Johnson, Mariners Tame Tigers
The Colorado Rockies could be the first National League team to object to interleague play.
When the American League-National League games start later this week, the Rockies travel to Seattle - where Friday they will face a force unlike any they have encountered. Randy Johnson, all 6-feet-10 of him, will be slinging his wicked fastball and trap-door slider toward the plate.
Sunday, Johnson came within six outs of becoming the first pitcher to throw two career no-hitters against the Tigers. The left-hander allowed a first-pitch single on a high slider to Phil Nevin in the eighth, then preserved a one-run lead by striking out the side, giving him 15 whiffs.
Seattle added a run in the ninth, and reliever Bobby Ayala nailed down the last three outs of Seattle’s 2-0 win.
In his last three starts, Johnson has allowed no runs and seven hits while fanning 39 in 25 innings. He has pitched 29 straight scoreless innings, five short of Mark Langston’s club record, almost halfway to Orel Hershiser’s big-league record of 59.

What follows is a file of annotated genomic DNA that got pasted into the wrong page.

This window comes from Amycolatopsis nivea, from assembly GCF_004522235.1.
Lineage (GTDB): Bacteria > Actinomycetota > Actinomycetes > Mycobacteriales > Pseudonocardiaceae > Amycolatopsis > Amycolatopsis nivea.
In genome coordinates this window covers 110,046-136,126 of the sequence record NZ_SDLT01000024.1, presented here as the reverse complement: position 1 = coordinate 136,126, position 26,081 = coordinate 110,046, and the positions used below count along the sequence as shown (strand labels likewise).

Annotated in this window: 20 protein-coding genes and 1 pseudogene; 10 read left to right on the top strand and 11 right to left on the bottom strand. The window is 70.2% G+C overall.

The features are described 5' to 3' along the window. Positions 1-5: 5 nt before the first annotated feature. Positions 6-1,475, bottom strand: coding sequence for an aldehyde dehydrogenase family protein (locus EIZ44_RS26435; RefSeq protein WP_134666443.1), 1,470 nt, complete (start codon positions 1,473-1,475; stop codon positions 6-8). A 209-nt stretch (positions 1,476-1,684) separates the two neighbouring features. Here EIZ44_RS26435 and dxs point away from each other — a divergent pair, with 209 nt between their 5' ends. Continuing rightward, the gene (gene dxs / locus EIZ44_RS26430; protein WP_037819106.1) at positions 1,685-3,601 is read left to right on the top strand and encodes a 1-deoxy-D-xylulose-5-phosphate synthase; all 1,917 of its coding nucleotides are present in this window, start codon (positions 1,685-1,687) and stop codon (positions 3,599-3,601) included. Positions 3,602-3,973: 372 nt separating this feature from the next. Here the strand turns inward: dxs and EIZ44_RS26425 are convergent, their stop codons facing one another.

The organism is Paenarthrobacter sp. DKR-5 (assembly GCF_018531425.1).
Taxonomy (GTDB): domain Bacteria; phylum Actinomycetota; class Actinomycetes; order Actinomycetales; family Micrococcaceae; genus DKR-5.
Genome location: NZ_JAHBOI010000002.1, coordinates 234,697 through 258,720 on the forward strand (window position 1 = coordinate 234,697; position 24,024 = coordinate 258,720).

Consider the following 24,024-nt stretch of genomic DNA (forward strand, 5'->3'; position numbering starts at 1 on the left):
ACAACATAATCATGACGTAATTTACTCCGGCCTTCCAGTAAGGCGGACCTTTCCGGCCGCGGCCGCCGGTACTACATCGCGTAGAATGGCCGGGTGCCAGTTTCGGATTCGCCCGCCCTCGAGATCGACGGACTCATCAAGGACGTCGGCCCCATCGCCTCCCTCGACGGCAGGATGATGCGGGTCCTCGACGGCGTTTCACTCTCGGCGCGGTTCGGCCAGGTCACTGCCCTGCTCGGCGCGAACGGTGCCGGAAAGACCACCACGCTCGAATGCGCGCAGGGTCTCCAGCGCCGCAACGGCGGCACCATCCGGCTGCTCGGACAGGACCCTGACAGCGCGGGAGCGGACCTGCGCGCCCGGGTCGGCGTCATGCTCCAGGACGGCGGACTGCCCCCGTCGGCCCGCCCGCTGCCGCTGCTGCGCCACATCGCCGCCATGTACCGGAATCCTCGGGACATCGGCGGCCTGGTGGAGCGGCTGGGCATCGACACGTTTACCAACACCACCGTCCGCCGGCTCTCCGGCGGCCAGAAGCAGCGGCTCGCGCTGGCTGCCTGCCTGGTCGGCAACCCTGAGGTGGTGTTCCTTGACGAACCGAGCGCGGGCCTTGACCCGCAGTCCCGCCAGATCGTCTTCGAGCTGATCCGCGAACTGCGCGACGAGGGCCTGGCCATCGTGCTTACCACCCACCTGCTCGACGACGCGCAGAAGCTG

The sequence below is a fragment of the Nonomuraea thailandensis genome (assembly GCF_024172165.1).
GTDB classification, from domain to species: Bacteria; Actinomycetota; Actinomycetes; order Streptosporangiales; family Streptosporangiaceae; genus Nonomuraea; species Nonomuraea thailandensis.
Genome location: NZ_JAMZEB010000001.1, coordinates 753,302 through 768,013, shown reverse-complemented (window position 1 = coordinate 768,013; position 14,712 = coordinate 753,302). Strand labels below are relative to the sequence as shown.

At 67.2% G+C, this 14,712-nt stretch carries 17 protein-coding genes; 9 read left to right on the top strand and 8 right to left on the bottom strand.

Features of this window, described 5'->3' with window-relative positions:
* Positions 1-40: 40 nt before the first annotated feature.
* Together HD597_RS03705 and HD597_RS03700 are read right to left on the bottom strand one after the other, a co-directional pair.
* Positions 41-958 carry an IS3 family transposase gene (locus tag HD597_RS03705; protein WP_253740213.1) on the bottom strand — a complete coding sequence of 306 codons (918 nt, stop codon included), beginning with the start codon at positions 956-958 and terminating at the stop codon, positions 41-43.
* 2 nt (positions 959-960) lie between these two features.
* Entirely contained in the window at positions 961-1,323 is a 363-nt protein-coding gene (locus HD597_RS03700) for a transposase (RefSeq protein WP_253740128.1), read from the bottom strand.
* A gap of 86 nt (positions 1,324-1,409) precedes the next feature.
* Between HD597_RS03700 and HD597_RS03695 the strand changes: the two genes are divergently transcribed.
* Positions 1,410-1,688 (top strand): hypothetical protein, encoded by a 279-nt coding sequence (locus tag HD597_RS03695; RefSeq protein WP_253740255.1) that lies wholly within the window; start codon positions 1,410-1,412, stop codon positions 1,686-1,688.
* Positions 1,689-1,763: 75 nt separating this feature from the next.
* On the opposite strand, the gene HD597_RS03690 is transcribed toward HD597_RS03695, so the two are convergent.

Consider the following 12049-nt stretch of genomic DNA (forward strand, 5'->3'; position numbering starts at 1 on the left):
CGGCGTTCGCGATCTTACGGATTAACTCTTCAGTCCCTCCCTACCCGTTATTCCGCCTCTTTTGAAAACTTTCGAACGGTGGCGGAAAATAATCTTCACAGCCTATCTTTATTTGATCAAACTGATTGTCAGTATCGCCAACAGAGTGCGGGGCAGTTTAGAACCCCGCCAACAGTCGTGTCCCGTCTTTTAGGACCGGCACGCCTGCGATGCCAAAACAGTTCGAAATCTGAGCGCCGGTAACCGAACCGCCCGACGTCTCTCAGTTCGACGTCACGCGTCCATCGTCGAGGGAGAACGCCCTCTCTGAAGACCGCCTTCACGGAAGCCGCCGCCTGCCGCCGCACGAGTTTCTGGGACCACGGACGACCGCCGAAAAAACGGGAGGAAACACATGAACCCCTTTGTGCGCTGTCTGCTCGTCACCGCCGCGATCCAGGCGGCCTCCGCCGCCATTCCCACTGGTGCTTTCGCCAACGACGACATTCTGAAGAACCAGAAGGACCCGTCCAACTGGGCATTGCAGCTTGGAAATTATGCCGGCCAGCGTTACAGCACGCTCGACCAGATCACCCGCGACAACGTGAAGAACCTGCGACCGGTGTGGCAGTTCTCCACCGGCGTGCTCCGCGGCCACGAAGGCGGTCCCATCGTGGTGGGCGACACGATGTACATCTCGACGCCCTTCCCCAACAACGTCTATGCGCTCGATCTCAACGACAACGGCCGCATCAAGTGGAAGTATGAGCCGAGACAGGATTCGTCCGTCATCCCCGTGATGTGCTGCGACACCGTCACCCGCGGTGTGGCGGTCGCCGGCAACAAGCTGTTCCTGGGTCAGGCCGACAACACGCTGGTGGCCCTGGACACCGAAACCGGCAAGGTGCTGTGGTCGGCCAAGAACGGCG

Like 11-0 Roger Clemens, Johnson (9-1) appears to be a better pitcher than ever, with better control.
One can only shudder for these Rockies sluggers who have never tried to get the bat around on his fastball or diving slider.
“He’s sharp,” Mariners manager Lou Piniella said. “His breaking ball right now is falling off the table.”
A decent crowd - 20,287 - came out to Tiger Stadium on Sunday. For the first seven innings, the only impetus to cheer came between the fourth and fifth, when the Tigers made an announcement saluting the Red Wings and ran the video of Steve Yzerman receiving the Stanley Cup.
Nevin, the only Tigers starter who hadn’t struck out, noticed Johnson’s pattern leading to his at-bat in the eighth.
“With about the last six hitters before me, he had made the first pitch a slider,” Nevin said. He lined the ball into leftfield, the cleanest of hits.
The crowd let out a cheer of relief.